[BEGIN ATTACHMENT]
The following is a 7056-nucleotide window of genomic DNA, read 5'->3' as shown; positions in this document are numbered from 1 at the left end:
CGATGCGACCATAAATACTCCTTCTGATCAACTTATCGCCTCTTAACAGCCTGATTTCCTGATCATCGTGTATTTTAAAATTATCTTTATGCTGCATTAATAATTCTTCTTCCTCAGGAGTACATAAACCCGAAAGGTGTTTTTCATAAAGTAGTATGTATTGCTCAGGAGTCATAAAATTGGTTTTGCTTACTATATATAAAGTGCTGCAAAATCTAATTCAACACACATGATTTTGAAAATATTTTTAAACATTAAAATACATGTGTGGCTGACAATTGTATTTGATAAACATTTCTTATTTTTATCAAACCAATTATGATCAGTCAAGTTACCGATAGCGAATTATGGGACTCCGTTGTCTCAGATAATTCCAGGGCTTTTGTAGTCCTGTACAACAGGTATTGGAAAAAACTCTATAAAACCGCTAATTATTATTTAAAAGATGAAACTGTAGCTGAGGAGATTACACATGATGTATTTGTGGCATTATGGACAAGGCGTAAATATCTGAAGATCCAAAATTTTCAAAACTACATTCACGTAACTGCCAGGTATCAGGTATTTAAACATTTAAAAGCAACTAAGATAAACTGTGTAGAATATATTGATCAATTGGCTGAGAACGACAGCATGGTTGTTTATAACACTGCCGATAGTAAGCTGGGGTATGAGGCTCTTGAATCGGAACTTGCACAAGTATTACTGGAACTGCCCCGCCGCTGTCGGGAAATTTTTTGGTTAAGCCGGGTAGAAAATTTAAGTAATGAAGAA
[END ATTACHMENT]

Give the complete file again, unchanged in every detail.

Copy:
The following is a 7056-nucleotide window of genomic DNA, read 5'->3' as shown; positions in this document are numbered from 1 at the left end:
CGATGCGACCATAAATACTCCTTCTGATCAACTTATCGCCTCTTAACAGCCTGATTTCCTGATCATCGTGTATTTTAAAATTATCTTTATGCTGCATTAATAATTCTTCTTCCTCAGGAGTACATAAACCCGAAAGGTGTTTTTCATAAAGTAGTATGTATTGCTCAGGAGTCATAAAATTGGTTTTGCTTACTATATATAAAGTGCTGCAAAATCTAATTCAACACACATGATTTTGAAAATATTTTTAAACATTAAAATACATGTGTGGCTGACAATTGTATTTGATAAACATTTCTTATTTTTATCAAACCAATTATGATCAGTCAAGTTACCGATAGCGAATTATGGGACTCCGTTGTCTCAGATAATTCCAGGGCTTTTGTAGTCCTGTACAACAGGTATTGGAAAAAACTCTATAAAACCGCTAATTATTATTTAAAAGATGAAACTGTAGCTGAGGAGATTACACATGATGTATTTGTGGCATTATGGACAAGGCGTAAATATCTGAAGATCCAAAATTTTCAAAACTACATTCACGTAACTGCCAGGTATCAGGTATTTAAACATTTAAAAGCAACTAAGATAAACTGTGTAGAATATATTGATCAATTGGCTGAGAACGACAGCATGGTTGTTTATAACACTGCCGATAGTAAGCTGGGGTATGAGGCTCTTGAATCGGAACTTGCACAAGTATTACTGGAACTGCCCCGCCGCTGTCGGGAAATTTTTTGGTTAAGCCGGGTAGAAAATTTAAGTAATGAAGAA